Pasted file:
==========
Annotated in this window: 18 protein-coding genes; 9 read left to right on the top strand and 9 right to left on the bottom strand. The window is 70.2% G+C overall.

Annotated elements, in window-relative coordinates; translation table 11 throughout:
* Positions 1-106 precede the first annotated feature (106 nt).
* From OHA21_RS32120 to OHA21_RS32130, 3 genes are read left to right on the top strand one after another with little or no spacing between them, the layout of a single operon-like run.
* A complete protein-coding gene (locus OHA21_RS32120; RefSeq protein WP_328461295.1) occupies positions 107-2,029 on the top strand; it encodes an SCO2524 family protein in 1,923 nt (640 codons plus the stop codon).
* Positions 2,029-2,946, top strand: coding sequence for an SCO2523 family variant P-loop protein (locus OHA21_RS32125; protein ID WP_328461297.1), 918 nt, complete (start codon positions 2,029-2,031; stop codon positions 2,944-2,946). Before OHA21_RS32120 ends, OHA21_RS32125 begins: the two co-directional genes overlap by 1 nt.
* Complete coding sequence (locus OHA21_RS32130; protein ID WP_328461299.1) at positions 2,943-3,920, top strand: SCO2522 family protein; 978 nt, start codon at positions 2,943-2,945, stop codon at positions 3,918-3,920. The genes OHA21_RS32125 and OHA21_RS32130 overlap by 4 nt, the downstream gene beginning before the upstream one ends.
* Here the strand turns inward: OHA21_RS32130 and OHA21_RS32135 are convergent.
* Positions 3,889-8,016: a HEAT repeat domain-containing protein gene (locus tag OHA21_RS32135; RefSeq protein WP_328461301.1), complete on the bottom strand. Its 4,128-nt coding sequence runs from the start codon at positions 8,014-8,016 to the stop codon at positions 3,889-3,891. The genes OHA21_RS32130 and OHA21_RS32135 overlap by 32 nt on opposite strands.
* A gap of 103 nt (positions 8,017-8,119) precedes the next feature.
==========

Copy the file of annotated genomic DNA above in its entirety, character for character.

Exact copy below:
Annotated in this window: 18 protein-coding genes; 9 read left to right on the top strand and 9 right to left on the bottom strand. The window is 70.2% G+C overall.

Annotated elements, in window-relative coordinates; translation table 11 throughout:
* Positions 1-106 precede the first annotated feature (106 nt).
* From OHA21_RS32120 to OHA21_RS32130, 3 genes are read left to right on the top strand one after another with little or no spacing between them, the layout of a single operon-like run.
* A complete protein-coding gene (locus OHA21_RS32120; RefSeq protein WP_328461295.1) occupies positions 107-2,029 on the top strand; it encodes an SCO2524 family protein in 1,923 nt (640 codons plus the stop codon).
* Positions 2,029-2,946, top strand: coding sequence for an SCO2523 family variant P-loop protein (locus OHA21_RS32125; protein ID WP_328461297.1), 918 nt, complete (start codon positions 2,029-2,031; stop codon positions 2,944-2,946). Before OHA21_RS32120 ends, OHA21_RS32125 begins: the two co-directional genes overlap by 1 nt.
* Complete coding sequence (locus OHA21_RS32130; protein ID WP_328461299.1) at positions 2,943-3,920, top strand: SCO2522 family protein; 978 nt, start codon at positions 2,943-2,945, stop codon at positions 3,918-3,920. The genes OHA21_RS32125 and OHA21_RS32130 overlap by 4 nt, the downstream gene beginning before the upstream one ends.
* Here the strand turns inward: OHA21_RS32130 and OHA21_RS32135 are convergent.
* Positions 3,889-8,016: a HEAT repeat domain-containing protein gene (locus tag OHA21_RS32135; RefSeq protein WP_328461301.1), complete on the bottom strand. Its 4,128-nt coding sequence runs from the start codon at positions 8,014-8,016 to the stop codon at positions 3,889-3,891. The genes OHA21_RS32130 and OHA21_RS32135 overlap by 32 nt on opposite strands.
* A gap of 103 nt (positions 8,017-8,119) precedes the next feature.